By: Korie Marshall

The Village of McBride is still looking for photos of the ball field to help with some grant applications – photos of people using it and having fun, photos of the soggy infield and the deteriorating stands and dugouts – whatever you’ve got.

Though the field has been there for many years longer, Karen Dube from the Village office says the stands and dugouts at the Bill Clark Memorial Ball Diamond were built by volunteers about 15 years ago. That is about the life-time for many untreated-wood projects exposed to the elements, especially ones built sitting directly on the ground, and the Village has already had to remove one of the stands.

Various community organizations subsidize youth ball and t-ball in the summer at the only ball field in the village, and Dube says it is used almost daily. Groups often book the field for weekend tournaments, and the Village will often shut down the end of Main Street, because the home runs can go over the fence.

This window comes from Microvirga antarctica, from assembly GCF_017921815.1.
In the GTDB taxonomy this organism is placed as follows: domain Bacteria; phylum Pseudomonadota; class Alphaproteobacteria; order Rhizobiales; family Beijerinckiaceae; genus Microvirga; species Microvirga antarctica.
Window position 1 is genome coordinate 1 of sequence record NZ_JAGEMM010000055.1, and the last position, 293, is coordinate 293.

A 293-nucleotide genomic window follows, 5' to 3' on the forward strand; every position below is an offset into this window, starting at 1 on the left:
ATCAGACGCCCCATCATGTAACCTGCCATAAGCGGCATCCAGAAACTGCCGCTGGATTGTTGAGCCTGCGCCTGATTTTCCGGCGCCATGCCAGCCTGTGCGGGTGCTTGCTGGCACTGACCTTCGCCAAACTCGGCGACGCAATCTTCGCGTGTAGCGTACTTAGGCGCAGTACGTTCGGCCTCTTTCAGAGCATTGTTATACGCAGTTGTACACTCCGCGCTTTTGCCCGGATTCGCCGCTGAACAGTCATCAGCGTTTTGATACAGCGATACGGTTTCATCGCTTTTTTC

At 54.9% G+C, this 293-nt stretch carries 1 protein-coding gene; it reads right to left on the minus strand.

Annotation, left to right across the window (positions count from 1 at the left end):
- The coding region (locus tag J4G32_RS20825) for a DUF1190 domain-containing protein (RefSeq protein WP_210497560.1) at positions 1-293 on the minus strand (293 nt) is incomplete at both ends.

Dube says they already have plans already for the replacement stands and dugouts, and also hope to address the drainage problems in the infield in a second phase of the project.

“We have a drainage problem there, and we find there is often standing water on the infield, which is obviously a concern for safety, and just the pleasure of playing,” says Dube. She estimates it will cost about $30,000 to replace the stands and dugouts, and likely as much for the infield improvements, though she is waiting on more information from Public Works.

What she is looking for right now is funding. One of the opportunities she is looking at is the Blue Jays’ Field of Dreams program, which helps build safe places for youth to play baseball, spend time with their friends, develop life skills, and learn from positive role models. She is also looking at Northern Development Initiative Trust’s program for community halls and recreation facilities.

“One of the plans we have with the upgrade to the stands is to improve wheelchair access,” says Dube. The current plans have two covered wheelchair spots as well as concrete access from the road to the stands.

“It is well used, and we want to show that it is a popular spot for our young people,” says Dube.